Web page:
What do you do when you’re not working? I make things. I am quite blessed with a partner who understands my obsession. When we go on vacation, he gets that we are going to go to the wool mill and to every yarn shop around. He loves it, he actually crochets too. Also, I love music, I love books.
Tell me about your studio space:
I used to drive by here (the former location) and daydream about this space. And one day I drove by and it was for rent! After some back and forth, I finally moved in. There was some work to be done, the heat is sketchy, but it’s pretty good daylight for uptown SJ. I wish it was bigger, the looms take up so much space, but it works for now. It’s a constant work in progress as we try to use the space well.
So, I just thought I’d come in and weave things, but people want hand-dyed yarn. They are interested to hear what it’s made out of. It was super busy right away. The only way I got anything done was to close the door and turn out the lights. I needed help, so I hired Emily (McCumber). It’s great, we learn from each other. She knows all the technical language, and can just go to work.
Also, I LOVE being uptown. There hasn’t been one day that I haven’t wanted to get up and come to work. The shop-owners are great, all the different groups out promoting the city... I’ve had people poke their heads in and say, I don’t do any knitting or anything but I just wanted to say that your shop looks great and it’s great to have you uptown”. It’s really encouraging. I feel a part of something being here, not just busy and isolated, but involved.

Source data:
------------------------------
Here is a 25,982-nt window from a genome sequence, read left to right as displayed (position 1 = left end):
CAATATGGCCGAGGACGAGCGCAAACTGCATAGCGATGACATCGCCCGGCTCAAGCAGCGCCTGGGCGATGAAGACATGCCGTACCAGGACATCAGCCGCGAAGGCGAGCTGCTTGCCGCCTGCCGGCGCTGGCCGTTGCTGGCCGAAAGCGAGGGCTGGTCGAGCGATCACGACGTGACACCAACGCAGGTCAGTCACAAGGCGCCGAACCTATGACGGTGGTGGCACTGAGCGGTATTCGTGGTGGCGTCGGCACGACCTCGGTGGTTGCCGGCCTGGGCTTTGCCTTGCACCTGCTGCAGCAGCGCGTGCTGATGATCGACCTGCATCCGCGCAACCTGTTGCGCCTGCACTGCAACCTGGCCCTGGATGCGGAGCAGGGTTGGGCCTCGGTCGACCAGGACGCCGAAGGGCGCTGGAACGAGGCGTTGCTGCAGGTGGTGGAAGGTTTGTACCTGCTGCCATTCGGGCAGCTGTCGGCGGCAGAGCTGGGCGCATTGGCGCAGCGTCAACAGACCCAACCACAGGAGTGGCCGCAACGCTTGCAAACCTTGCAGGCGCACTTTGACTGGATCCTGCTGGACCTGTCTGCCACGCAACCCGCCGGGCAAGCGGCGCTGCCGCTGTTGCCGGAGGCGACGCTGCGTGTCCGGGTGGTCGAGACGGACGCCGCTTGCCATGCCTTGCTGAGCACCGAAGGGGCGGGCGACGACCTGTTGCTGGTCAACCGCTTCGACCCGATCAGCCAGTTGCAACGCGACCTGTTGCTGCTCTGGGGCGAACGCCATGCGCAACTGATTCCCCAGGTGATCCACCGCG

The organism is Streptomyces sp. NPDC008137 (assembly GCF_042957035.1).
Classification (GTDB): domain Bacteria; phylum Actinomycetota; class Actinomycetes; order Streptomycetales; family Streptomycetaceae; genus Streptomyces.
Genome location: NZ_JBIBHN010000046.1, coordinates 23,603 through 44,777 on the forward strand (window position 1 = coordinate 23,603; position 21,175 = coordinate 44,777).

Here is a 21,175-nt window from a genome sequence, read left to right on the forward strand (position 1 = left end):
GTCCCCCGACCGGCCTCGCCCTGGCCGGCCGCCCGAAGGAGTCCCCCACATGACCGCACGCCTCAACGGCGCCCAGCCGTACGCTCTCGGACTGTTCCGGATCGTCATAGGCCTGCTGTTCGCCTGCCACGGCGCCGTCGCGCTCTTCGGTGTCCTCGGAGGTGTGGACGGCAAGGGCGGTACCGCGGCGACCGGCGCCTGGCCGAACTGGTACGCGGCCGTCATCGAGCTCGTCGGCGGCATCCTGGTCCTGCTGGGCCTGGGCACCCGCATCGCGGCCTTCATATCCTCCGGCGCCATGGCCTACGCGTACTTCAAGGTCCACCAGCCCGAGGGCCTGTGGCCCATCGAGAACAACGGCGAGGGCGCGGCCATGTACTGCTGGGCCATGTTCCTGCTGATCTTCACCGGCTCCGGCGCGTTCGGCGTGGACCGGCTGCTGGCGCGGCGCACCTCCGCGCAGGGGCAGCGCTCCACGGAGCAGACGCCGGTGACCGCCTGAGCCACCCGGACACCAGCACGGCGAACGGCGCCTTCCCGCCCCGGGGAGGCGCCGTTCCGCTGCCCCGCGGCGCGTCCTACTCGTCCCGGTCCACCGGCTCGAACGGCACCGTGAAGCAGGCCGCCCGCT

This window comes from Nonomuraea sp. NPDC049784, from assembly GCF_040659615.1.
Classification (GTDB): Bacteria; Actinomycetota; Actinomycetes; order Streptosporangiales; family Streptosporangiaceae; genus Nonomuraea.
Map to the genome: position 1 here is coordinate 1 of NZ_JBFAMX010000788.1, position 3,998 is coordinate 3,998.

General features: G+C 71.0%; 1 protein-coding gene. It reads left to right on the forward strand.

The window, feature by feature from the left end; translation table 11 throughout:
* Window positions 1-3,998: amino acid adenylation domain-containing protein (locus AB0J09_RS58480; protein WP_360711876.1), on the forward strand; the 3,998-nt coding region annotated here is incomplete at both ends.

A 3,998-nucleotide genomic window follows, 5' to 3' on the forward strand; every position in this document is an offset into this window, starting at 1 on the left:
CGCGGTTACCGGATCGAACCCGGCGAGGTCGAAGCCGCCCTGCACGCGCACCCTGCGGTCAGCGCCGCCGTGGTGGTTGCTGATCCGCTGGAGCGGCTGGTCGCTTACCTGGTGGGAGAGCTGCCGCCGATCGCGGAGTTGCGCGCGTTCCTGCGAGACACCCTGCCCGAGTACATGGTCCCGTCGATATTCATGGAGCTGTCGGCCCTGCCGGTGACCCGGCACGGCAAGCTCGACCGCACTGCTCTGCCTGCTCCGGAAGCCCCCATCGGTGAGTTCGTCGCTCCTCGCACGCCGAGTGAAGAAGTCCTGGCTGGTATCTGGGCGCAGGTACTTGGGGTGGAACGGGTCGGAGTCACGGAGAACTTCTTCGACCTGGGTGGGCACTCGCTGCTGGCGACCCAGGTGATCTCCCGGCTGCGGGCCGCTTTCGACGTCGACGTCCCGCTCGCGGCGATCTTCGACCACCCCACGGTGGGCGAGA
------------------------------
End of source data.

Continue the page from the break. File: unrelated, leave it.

What inspires your work?
I'm inspired by so, so many things! First of all, by where I live. I love it. I'm brought to tears by the beauty, the serenity, the vibrancy of the Kennebecasis River. It's part of me. I'm a pretty hyper person, and the River calms me down and lets me reflect on what's important in my life.
My children. The love I have for them has shown me who I am, and that of course comes out in my work frequently.
I'm hugely inspired by the connectedness of everything in life. The way we are all entwined, all equal. It fills me with joy and hope. It makes me want to do good, and to make people happy if I can, in some small way. I'm a very cheerful person, and look for good everywhere. This informs my craft every day.
Find out more about Liz below